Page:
risk
  • In a sense everybody lives downstream
    territorial complexity, concatenation of causal
    factors, scale
  • It is accepted that climate change will alter the
    severity, frequency and complexity of climate
    related hazards
  • However, there is great uncertainty about the
    local level manifestations (even natural
    variability impacts are varied from event to
    event)

9
Drought Occurrence in Indonesia in El Nino years
10
Four near normal monsoon years over India
11
Integrated Climate Risk Management
  • Scenarios are important but adaptation to climate
    change can not be based solely on scenarios of
    what might happen in three or four decades
  • Risk management for a wide range of elements at
    risk, ranging from communities to ecosystems, at
    short and long time scales and across spatial
    scales.
  • Learn to manage your now to be prepared for
    future

12
Integrated Climate Risk Management
  • Climate related risk is one of the central
    development issues of our time
  • Parallel institutional and programming mechanisms
    for addressing what is a holistic development
    issue is counterproductive

13
Integrated Climate Risk Management
  • The current development situation and needs in a
    particular location is the most appropriate
    starting point
  • Adaptation has to be often extension of on-going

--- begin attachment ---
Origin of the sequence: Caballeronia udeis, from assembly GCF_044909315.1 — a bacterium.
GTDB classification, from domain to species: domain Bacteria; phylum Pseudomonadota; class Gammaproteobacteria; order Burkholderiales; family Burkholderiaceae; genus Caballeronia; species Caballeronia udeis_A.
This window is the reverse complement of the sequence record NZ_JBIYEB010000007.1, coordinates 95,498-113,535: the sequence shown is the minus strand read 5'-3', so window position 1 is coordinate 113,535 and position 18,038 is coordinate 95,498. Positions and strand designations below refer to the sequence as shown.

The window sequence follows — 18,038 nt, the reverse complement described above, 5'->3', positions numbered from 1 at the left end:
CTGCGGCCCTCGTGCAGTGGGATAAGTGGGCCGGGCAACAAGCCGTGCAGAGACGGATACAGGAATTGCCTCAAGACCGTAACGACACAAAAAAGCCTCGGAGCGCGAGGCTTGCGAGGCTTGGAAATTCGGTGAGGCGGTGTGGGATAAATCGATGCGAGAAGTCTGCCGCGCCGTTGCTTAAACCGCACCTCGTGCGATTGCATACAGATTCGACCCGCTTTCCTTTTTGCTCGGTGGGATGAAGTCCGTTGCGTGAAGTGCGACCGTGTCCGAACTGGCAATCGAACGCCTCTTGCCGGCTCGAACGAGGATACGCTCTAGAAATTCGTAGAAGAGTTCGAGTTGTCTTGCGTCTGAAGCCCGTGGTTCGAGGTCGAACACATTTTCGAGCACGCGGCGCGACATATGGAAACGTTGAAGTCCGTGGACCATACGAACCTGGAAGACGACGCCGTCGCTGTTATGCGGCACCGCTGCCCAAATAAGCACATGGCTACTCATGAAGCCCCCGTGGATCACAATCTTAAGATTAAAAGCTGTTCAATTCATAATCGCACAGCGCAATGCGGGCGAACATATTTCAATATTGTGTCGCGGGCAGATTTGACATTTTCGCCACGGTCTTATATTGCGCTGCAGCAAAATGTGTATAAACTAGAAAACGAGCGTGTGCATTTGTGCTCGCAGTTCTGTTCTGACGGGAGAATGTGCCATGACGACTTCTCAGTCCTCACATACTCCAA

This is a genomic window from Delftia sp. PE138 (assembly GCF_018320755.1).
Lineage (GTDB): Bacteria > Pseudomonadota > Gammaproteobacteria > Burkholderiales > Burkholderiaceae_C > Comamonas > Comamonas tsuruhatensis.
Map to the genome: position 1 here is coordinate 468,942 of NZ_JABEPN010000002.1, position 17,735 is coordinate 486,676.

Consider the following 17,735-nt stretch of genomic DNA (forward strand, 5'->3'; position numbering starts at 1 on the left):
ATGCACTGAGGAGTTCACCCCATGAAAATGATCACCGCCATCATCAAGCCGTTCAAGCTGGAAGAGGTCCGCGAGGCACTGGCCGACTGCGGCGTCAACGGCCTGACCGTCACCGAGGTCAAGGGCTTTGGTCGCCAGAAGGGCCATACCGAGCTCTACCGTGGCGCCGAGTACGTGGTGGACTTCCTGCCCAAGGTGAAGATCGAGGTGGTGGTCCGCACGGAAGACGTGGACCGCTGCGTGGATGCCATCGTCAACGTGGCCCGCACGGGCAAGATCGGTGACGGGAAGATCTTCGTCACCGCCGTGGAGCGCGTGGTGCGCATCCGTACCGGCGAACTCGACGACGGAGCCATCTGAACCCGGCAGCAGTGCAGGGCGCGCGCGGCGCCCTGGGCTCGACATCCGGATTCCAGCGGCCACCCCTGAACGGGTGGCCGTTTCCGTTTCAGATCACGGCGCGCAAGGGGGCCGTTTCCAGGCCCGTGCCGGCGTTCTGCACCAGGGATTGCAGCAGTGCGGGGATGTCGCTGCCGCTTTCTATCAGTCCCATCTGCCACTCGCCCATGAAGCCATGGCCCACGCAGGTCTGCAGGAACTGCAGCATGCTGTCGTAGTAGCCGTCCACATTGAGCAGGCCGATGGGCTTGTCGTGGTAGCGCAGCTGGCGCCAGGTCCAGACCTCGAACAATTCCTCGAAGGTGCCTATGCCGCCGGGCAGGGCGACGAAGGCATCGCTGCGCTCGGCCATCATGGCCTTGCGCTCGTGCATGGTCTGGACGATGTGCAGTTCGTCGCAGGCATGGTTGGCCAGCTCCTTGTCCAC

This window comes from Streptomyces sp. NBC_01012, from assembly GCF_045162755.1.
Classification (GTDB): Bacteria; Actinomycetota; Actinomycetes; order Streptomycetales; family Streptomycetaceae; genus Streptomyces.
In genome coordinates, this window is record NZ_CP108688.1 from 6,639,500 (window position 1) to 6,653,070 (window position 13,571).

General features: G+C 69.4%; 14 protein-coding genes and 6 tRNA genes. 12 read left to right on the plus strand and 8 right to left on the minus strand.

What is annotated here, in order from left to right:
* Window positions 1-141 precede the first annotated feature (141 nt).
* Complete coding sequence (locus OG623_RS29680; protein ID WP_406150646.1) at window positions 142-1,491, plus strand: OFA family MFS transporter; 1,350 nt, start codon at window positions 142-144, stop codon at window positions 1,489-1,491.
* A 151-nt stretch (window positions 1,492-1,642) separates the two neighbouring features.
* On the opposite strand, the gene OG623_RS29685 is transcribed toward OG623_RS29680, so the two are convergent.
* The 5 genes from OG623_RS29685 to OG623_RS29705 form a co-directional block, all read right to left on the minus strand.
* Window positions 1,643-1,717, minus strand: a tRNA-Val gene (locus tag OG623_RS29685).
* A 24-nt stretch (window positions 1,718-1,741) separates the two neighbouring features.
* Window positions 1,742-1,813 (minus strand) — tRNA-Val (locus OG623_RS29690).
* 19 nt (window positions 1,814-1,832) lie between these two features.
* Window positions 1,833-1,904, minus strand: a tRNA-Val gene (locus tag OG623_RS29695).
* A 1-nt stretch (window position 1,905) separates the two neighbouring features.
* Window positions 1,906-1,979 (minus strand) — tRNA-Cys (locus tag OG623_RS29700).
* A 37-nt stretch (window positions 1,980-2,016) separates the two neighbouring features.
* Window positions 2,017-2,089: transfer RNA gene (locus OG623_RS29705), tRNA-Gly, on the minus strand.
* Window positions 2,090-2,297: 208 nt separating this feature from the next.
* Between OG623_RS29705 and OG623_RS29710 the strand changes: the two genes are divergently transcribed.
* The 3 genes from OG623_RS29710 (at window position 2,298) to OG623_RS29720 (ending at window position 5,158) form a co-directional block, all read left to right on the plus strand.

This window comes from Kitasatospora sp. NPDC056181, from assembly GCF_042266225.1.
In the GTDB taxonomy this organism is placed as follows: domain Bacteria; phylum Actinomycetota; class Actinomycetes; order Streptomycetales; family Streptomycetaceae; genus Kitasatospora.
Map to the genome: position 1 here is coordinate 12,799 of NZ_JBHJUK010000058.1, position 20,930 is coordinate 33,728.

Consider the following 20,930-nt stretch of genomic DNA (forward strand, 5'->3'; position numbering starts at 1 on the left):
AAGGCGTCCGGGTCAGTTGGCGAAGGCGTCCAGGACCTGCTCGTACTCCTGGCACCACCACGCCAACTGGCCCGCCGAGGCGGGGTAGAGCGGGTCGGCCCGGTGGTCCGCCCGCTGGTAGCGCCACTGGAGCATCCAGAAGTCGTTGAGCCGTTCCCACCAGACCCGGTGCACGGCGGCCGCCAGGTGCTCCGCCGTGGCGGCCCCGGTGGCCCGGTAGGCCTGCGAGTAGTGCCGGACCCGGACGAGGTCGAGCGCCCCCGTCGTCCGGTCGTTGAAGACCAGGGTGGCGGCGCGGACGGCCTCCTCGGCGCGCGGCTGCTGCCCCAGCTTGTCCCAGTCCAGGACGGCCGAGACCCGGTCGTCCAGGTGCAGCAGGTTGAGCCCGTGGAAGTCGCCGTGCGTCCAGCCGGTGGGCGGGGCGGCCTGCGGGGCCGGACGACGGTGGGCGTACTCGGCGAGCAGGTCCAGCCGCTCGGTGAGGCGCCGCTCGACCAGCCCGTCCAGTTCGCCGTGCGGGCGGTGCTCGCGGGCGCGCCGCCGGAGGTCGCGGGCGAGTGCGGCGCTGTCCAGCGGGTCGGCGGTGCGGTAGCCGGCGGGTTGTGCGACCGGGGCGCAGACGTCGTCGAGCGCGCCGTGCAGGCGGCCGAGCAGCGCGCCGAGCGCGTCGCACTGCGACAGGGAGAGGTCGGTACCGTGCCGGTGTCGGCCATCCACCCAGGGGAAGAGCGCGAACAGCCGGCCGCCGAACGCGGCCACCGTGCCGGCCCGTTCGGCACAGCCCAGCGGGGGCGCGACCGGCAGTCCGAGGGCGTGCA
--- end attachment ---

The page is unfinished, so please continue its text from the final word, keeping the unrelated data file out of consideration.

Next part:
efforts to reduce climate related disaster risks.
  • While past climate is not a good guide as to the
    future climate, past experiences and lessons
    learned are
  • Adaptive learning comes from doing. Planning is
    very important. But it is unlikely that
    adaptation will come only from a priori planning.
  • Adaptation will require continual adjustment of
    risk management practices

14
Integrated Climate Risk Management
  • Requires the search for coherence and
    coordination across
  • Geographical scalescommunity, local, regional,
    national and global.
  • Time scales seasonal, inter-annual, decadal and
    centennial.
  • Climate affected sectors-- water resources,
    health, agriculture, food security, ecosystems
    etc.
  • Development concernspoverty reduction, CZM,
    rural development, urbanisation, economic growth
    etc.
  • Stakeholder groupsscientists, experts,
    politicians and nation states, non-governmental
    organisations, regional and international
    organisations, financial institutions and civil
    society in general